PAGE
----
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The Adoption Home Study Process

The law in Florida and all states require all prospective parents to participate in a home study. This process has three purposes:

Educate and prepare the adoptive family for adoption

Evaluate the fitness of the adoptive family

Gather information about the prospective parents that will help the social worker or agency connect the family with the baby or child whose needs they can meet. Example: Special needs, child of different culture, older child placement, sibling group

With information about the process, prospective parents can face the home study experience with confidence and the excitement that should accompany the prospect of welcoming a child into the family. The agency is looking for a good match between the child’s needs and a family that can meet those needs.
Background Checks
All States require criminal and child abuse record checks for adoptive families and foster families. State, Federal and Fingerprints are required.

Affidavit of Moral Character is also required to adopt through our agency.
Health Statements
You must have a recent physical exam and a statement from a physician confirming that you and your family members are healthy, have a normal life expectancy, and are physically and mentally able to care for a child. All members in the household have to complete this physical

If you have a medical condition that is under a doctor supervision and that is under control (eg. High blood pressure, diabetes) you may still be approved by the agency. A serious health problem that affects life expectancy may prevent approval from the agency.

Everyone over the age of 18 in the household must be CPR certified. We recommend that all children over the age of 12 participate in this class as well, but not required.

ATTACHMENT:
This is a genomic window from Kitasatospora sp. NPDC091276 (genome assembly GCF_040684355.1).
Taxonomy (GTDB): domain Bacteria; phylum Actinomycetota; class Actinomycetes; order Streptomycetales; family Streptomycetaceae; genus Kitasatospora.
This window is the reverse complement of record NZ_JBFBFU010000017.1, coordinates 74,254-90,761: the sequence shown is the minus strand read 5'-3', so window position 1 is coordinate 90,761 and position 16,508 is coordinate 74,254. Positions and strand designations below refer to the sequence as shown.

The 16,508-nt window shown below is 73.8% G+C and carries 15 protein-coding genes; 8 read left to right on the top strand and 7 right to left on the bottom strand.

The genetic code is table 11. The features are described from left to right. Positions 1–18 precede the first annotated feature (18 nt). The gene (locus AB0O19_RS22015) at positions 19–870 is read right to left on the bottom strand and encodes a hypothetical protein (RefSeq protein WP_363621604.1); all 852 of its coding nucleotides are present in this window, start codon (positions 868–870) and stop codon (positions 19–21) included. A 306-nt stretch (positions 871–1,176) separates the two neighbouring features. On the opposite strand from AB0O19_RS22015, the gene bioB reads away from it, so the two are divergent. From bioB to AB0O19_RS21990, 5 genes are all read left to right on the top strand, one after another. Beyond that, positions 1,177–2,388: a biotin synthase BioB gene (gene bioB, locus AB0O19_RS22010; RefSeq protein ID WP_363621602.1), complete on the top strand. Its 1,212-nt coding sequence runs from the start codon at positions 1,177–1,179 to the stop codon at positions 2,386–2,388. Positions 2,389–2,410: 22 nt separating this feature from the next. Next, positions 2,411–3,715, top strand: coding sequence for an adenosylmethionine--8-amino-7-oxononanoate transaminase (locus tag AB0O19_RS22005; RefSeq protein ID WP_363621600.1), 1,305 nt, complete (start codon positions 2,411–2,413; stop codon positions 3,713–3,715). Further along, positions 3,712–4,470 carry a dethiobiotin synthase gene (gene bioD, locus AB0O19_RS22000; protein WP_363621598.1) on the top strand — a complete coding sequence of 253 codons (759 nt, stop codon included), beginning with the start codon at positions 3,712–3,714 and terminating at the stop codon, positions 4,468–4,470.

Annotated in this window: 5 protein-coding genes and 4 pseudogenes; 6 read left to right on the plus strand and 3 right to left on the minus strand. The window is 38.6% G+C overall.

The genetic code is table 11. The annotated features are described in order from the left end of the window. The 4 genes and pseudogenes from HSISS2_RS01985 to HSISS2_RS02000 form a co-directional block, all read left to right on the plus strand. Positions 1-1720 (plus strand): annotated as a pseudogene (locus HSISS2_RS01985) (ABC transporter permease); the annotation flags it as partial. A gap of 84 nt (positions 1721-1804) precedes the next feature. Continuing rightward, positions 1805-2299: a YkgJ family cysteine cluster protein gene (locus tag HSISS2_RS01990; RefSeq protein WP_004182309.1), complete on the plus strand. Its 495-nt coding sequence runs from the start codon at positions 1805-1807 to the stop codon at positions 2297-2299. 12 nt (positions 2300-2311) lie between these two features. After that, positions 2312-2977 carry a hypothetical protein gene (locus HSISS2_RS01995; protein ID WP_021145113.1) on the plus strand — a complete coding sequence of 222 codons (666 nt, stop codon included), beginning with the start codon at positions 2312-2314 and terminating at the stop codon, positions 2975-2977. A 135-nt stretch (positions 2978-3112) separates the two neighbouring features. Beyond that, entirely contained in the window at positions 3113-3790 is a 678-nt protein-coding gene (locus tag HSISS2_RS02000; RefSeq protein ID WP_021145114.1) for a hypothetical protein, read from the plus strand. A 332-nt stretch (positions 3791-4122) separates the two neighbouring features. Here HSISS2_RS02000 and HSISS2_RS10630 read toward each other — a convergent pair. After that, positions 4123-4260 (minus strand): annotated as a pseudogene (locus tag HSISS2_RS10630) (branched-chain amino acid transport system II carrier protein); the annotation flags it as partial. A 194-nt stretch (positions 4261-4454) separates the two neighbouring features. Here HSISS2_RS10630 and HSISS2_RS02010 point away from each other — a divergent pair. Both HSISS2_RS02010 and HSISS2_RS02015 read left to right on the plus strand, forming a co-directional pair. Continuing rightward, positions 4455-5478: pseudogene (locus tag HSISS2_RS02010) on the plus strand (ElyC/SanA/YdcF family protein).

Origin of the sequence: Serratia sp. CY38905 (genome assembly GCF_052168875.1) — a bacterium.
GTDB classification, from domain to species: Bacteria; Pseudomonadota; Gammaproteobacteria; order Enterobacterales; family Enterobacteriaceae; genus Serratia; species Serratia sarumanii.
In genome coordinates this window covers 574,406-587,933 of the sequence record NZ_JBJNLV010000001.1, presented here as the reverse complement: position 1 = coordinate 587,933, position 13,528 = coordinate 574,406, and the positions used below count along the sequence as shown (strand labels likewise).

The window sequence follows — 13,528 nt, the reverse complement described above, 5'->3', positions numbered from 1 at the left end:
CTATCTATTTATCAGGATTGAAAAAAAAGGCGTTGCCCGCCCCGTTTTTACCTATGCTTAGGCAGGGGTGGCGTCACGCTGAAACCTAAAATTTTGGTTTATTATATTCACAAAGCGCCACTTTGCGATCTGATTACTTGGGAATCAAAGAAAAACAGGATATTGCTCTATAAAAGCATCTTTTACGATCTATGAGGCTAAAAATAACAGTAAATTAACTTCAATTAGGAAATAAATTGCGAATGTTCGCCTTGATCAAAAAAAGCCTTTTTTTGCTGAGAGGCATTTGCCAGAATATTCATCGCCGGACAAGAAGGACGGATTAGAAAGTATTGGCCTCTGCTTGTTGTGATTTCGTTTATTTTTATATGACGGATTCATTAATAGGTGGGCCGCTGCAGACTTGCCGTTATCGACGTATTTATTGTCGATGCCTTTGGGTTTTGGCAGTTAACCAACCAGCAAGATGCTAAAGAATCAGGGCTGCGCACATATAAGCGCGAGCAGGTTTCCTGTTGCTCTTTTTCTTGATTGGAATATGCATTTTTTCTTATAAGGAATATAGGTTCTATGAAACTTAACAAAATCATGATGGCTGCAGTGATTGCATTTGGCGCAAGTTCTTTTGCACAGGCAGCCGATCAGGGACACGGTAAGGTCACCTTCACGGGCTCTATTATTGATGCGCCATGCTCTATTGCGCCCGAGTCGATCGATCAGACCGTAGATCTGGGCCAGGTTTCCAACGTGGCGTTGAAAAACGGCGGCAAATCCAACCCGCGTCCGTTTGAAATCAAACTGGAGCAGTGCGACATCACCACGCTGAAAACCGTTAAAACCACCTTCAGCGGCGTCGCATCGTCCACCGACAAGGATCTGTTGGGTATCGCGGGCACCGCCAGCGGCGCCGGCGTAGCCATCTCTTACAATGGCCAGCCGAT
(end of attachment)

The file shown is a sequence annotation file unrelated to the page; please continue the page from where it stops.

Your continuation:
Income Statements
You do not have to be rich to adopt. You do however have to show that you can manage your finances responsibly and adequately. Prospective parents are asked to verify their income by providing copies of paycheck stubs, W-4 forms, or income tax forms. Savings, checking, investments and all debt have to be disclosed. Health insurance policies for the adoptive child has to be provided, and life insurance on the prospective parents.
References
The Agency will ask you for names, address, telephone numbers, and email address of four people who will be references for you and your spouse. The reference should be people who have known you for at least several years and who have seen you in many situations, and who have visited your home and know your involvement with children.

Close friends, employer, coworker, neighbor or your pastors are good choices.
Interviews
You will be interviewed several times by your social worker. The agency will interview the couple together on phone, office and also both in their home. If there are children in the home, they will be part of the interview as well.

You will be asked to give examples of your experience with children, your relationships, your approach to parenting and how you handle stress and past experiences of crisis or loss, including discussions about infertility, which a topic of concern for many adoptive families.